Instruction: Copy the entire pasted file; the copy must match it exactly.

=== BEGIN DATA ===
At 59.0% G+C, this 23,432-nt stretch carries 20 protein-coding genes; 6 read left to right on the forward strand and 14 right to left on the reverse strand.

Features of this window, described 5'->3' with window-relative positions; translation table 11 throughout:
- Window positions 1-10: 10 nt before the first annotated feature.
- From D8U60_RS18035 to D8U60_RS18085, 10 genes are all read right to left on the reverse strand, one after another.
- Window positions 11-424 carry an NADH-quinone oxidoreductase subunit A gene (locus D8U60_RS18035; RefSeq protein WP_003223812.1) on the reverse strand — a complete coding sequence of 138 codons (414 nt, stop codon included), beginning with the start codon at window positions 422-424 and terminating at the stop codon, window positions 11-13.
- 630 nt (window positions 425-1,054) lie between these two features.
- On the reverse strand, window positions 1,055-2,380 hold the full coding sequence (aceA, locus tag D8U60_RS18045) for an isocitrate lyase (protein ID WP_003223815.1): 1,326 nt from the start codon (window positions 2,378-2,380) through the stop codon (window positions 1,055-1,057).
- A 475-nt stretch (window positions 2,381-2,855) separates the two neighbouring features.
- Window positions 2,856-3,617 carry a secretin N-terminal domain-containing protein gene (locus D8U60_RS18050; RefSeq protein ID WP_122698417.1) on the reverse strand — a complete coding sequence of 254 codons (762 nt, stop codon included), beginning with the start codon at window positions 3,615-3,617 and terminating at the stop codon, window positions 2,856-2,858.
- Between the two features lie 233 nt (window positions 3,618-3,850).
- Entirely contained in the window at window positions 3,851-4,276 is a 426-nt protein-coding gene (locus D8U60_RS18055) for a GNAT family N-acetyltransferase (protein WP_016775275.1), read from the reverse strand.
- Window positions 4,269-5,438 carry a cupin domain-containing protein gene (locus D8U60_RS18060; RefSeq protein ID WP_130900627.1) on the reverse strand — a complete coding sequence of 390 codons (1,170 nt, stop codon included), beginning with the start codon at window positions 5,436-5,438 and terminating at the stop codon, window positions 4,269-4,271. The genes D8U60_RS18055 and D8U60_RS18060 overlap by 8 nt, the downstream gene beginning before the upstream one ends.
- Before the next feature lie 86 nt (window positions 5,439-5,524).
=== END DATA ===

At 59.0% G+C, this 23,432-nt stretch carries 20 protein-coding genes; 6 read left to right on the forward strand and 14 right to left on the reverse strand.

Features of this window, described 5'->3' with window-relative positions; translation table 11 throughout:
- Window positions 1-10: 10 nt before the first annotated feature.
- From D8U60_RS18035 to D8U60_RS18085, 10 genes are all read right to left on the reverse strand, one after another.
- Window positions 11-424 carry an NADH-quinone oxidoreductase subunit A gene (locus D8U60_RS18035; RefSeq protein WP_003223812.1) on the reverse strand — a complete coding sequence of 138 codons (414 nt, stop codon included), beginning with the start codon at window positions 422-424 and terminating at the stop codon, window positions 11-13.
- 630 nt (window positions 425-1,054) lie between these two features.
- On the reverse strand, window positions 1,055-2,380 hold the full coding sequence (aceA, locus tag D8U60_RS18045) for an isocitrate lyase (protein ID WP_003223815.1): 1,326 nt from the start codon (window positions 2,378-2,380) through the stop codon (window positions 1,055-1,057).
- A 475-nt stretch (window positions 2,381-2,855) separates the two neighbouring features.
- Window positions 2,856-3,617 carry a secretin N-terminal domain-containing protein gene (locus D8U60_RS18050; RefSeq protein ID WP_122698417.1) on the reverse strand — a complete coding sequence of 254 codons (762 nt, stop codon included), beginning with the start codon at window positions 3,615-3,617 and terminating at the stop codon, window positions 2,856-2,858.
- Between the two features lie 233 nt (window positions 3,618-3,850).
- Entirely contained in the window at window positions 3,851-4,276 is a 426-nt protein-coding gene (locus D8U60_RS18055) for a GNAT family N-acetyltransferase (protein WP_016775275.1), read from the reverse strand.
- Window positions 4,269-5,438 carry a cupin domain-containing protein gene (locus D8U60_RS18060; RefSeq protein ID WP_130900627.1) on the reverse strand — a complete coding sequence of 390 codons (1,170 nt, stop codon included), beginning with the start codon at window positions 5,436-5,438 and terminating at the stop codon, window positions 4,269-4,271. The genes D8U60_RS18055 and D8U60_RS18060 overlap by 8 nt, the downstream gene beginning before the upstream one ends.
- Before the next feature lie 86 nt (window positions 5,439-5,524).